Surfers give a lot of attention to mastering the mechanics of pop-ups, turning, cross-steps, and a laundry list of other puzzle pieces that make up riding waves. But how we finish a wave is one piece of that same puzzle that can easily be overlooked, even though doing so safely is just as important to avoiding injuries as any other moment in a session.
This is one of the many topics Kassia Meador addresses in her brand new course, Kassia Meador’s Longboarding Level-Up 3.0, a fresh addition to her Definitive Guide to Longboarding 3.0. The entire course is, in her words, designed to help others “improve (their) surfing on a faster timeline.” In doing so, Kassia identifies three things to avoid doing when the end of each ride comes, from a soft roller approaching the sand to navigating big closeouts on the beach.
1. Diving Off Your Board
This one sounds obvious but a reminder will never hurt. Treating your surfboard like a diving board can be disastrous and it’s the first thing Kassia reminds us not to do when finishing a wave. Imagine going head first into that reef or sandbar you didn’t realize was so shallow.
2. Running Off Your Board
For the same reason, Kassia says you should never just run or jump off your board onto the sand. It’s a tactic that deserves being singled out here because we’re easily tempted to do it on smaller days with slower waves.
“Even if you know it’s shallow, you never know what can happen,” she says in her brand new course, Kassia Meador’s Longboarding Level-Up 3.0. “I’ve had so many friends, myself included, who’ve jumped off a board onto the shore, tried to run it out, and sprained an ankle. I had a friend who broke her shinbone doing this. So, really, you don’t want to run out of a wave and run off your board.”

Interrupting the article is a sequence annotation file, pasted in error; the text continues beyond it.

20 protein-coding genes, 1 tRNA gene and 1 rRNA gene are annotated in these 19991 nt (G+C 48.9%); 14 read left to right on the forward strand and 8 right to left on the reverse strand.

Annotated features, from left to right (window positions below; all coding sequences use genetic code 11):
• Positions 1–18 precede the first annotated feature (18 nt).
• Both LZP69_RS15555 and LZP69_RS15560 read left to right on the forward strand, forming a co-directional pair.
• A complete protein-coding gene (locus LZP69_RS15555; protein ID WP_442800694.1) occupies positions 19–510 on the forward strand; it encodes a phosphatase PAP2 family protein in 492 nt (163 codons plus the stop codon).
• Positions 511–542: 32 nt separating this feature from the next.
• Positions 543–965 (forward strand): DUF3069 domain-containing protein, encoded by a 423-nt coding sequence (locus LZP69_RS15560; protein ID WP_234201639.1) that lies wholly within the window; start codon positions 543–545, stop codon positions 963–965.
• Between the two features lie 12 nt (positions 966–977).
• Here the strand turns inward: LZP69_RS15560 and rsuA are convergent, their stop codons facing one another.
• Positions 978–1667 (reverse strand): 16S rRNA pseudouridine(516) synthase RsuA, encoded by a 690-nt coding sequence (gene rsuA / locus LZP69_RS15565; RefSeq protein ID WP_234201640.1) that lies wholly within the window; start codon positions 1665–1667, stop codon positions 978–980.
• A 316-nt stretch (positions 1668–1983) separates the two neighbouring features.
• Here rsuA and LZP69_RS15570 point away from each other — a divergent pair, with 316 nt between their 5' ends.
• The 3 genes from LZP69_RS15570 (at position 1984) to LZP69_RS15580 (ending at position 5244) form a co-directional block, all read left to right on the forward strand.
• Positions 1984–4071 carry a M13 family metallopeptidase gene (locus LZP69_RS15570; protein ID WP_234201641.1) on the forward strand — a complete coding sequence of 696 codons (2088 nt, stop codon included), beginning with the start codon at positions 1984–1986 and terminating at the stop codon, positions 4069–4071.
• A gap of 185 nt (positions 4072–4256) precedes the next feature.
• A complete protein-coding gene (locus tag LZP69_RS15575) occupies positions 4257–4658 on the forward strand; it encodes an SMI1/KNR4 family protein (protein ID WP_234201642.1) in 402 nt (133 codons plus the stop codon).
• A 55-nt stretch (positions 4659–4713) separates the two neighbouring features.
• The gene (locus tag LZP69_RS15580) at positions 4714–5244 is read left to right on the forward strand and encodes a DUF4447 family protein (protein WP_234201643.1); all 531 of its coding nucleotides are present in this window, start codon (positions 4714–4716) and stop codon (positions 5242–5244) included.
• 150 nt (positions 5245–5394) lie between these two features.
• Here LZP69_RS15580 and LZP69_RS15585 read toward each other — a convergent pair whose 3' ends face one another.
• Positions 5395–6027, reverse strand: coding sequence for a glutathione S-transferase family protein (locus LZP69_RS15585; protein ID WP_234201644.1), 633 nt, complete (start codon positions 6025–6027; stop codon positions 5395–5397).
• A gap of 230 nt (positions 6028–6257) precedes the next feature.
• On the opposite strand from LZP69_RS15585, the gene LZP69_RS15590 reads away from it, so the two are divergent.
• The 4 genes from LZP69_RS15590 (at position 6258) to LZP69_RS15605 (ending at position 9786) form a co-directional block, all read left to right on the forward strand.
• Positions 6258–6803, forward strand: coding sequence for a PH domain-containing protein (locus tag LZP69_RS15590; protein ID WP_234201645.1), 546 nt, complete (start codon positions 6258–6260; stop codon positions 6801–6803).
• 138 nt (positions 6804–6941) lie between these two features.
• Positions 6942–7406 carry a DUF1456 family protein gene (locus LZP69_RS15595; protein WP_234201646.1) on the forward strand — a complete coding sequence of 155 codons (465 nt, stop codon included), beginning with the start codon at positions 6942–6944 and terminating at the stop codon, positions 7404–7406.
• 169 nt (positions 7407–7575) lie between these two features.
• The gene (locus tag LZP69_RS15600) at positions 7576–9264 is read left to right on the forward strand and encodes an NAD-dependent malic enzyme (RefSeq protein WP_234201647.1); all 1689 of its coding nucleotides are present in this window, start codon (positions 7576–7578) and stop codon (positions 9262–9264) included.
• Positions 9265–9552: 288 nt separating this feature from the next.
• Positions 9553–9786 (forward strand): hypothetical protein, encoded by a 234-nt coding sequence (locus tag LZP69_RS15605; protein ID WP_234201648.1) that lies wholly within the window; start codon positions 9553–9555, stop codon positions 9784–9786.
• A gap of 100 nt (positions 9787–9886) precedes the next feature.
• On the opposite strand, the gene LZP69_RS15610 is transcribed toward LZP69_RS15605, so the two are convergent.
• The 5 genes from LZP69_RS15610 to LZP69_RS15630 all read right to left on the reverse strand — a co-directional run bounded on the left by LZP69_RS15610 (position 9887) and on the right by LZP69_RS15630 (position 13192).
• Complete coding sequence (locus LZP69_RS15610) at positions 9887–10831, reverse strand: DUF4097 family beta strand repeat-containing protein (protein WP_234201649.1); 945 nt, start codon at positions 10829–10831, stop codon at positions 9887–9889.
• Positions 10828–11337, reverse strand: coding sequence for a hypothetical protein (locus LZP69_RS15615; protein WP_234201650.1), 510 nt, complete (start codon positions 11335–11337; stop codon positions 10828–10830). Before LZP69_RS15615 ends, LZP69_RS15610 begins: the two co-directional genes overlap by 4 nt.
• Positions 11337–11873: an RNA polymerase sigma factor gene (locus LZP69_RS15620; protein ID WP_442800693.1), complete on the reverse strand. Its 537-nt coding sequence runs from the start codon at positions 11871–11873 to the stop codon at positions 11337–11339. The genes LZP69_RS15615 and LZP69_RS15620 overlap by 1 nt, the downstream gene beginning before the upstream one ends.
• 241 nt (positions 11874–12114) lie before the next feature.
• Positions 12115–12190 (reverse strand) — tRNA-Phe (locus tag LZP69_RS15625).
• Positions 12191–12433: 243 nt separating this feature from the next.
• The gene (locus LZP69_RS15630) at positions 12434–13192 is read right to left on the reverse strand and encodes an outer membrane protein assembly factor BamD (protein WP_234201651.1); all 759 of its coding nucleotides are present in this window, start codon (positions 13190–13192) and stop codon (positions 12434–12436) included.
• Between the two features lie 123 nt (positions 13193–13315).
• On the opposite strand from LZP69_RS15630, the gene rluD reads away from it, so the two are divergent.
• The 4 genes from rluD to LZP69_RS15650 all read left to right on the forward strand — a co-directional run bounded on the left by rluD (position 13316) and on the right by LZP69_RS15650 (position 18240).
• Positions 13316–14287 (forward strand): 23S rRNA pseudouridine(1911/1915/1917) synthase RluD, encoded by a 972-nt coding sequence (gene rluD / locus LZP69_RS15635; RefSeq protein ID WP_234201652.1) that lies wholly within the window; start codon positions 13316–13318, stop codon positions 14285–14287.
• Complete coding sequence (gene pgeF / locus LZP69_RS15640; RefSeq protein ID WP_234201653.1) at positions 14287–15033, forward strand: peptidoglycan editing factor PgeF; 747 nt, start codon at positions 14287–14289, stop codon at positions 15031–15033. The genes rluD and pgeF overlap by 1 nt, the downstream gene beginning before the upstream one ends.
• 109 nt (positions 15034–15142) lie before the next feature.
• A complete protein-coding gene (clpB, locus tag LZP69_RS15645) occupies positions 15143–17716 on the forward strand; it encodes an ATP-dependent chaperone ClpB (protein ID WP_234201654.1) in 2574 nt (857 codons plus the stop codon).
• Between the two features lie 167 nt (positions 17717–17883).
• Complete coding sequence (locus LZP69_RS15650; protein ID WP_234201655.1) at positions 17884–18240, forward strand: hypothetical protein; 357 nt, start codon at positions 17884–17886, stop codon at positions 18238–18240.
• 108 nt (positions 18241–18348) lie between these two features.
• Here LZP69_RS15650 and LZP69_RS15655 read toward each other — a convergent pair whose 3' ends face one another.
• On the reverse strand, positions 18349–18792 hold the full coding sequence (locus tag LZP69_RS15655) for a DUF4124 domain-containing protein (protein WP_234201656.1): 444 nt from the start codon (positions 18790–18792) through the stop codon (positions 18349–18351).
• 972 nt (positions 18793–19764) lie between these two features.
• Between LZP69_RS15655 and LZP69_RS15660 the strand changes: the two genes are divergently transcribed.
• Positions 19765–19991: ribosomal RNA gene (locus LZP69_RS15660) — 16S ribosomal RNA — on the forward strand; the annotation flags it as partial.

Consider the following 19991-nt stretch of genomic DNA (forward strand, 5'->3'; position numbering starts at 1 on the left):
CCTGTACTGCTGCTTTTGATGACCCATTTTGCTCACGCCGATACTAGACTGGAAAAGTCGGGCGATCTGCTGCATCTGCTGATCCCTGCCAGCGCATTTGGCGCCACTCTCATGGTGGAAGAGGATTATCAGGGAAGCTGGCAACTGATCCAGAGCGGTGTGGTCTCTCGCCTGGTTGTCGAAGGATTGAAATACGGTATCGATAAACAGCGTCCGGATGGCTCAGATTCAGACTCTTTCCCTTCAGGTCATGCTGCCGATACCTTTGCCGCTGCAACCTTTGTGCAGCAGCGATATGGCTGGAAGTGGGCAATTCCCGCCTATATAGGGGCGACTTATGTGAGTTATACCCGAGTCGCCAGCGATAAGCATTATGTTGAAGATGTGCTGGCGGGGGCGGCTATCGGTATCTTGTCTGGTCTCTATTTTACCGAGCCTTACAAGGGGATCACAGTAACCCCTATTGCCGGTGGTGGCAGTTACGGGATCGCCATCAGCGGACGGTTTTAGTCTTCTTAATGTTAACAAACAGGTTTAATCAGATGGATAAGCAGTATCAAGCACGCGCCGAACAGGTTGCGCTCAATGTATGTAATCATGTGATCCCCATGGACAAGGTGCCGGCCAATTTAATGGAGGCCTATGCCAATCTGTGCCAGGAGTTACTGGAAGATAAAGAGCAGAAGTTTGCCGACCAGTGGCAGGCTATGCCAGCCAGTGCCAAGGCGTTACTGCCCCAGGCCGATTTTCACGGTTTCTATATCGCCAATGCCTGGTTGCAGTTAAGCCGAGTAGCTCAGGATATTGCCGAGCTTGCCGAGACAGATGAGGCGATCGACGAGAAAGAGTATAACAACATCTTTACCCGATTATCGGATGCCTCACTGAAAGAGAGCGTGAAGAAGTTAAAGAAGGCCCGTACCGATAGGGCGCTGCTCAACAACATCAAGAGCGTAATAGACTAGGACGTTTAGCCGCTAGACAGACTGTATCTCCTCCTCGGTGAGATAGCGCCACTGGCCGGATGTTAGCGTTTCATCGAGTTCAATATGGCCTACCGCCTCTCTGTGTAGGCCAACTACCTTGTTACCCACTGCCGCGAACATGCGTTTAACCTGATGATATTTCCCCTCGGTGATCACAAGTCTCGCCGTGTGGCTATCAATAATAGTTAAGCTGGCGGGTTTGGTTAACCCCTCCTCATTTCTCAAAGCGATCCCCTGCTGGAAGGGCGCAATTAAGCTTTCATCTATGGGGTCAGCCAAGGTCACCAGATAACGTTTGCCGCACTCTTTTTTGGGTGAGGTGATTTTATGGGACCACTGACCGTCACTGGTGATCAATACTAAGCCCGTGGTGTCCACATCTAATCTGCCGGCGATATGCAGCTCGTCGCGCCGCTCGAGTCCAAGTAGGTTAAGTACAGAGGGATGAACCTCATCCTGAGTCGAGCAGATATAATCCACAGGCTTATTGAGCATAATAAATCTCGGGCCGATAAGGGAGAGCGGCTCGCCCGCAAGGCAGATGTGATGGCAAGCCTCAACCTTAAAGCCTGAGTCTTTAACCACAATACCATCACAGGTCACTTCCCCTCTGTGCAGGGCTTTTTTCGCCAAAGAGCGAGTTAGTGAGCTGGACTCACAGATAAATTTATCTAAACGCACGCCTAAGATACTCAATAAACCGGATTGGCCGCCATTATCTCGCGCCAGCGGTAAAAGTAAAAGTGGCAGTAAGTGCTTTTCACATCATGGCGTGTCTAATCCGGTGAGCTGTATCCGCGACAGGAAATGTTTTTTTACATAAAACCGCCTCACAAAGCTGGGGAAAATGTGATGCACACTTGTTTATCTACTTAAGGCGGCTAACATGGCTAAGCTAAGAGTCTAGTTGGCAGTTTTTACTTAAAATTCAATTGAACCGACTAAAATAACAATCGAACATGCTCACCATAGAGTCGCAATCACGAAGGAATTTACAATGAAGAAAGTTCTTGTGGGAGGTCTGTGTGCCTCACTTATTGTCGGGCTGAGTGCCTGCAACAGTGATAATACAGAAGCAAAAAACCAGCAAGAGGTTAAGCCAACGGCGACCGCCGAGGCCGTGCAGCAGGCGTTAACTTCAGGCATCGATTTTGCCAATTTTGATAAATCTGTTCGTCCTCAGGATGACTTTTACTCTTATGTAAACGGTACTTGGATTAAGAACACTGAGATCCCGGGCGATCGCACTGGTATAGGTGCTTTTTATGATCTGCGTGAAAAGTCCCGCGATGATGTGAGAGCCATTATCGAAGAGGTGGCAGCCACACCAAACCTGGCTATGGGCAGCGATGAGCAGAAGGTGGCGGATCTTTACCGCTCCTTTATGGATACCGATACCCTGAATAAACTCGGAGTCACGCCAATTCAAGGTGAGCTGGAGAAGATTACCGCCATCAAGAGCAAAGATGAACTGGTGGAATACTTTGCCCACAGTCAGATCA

3. Attempt a Kick Out With Offshore Winds
This one is a little more complex. The kick out is a common technique longboarders will apply to ending most waves in a way that typically ensures safety for themselves and everybody else in the immediate area. Kassia breaks down the finer points on how, when, and where to execute this maneuver in her new course.
“The more you practice kicking out, the better you’re going to get at it,” she says. “And it’s definitely a good maneuver. It gets you back on the board and paddling out faster.”
But Kassia is also sure to remind us that kick outs aren’t a great option when surfing in offshore winds. Why’s that? Because the board could fly back and hit you or somebody else nearby.
“In this situation, the best thing to do is get on your knees or lay back down on the board and ride it out.”
Learn more about kick outs from Kassia along with other tutorials on parallel stance, turning, fade take offs, and more in the Longboarding Level-Up 3.0. You can also check out Kassia’s 45-video lesson Definitive Guide to Longboarding 3.0 here. The Inertia readers save 10 percent by using code WELCOME10 at checkout.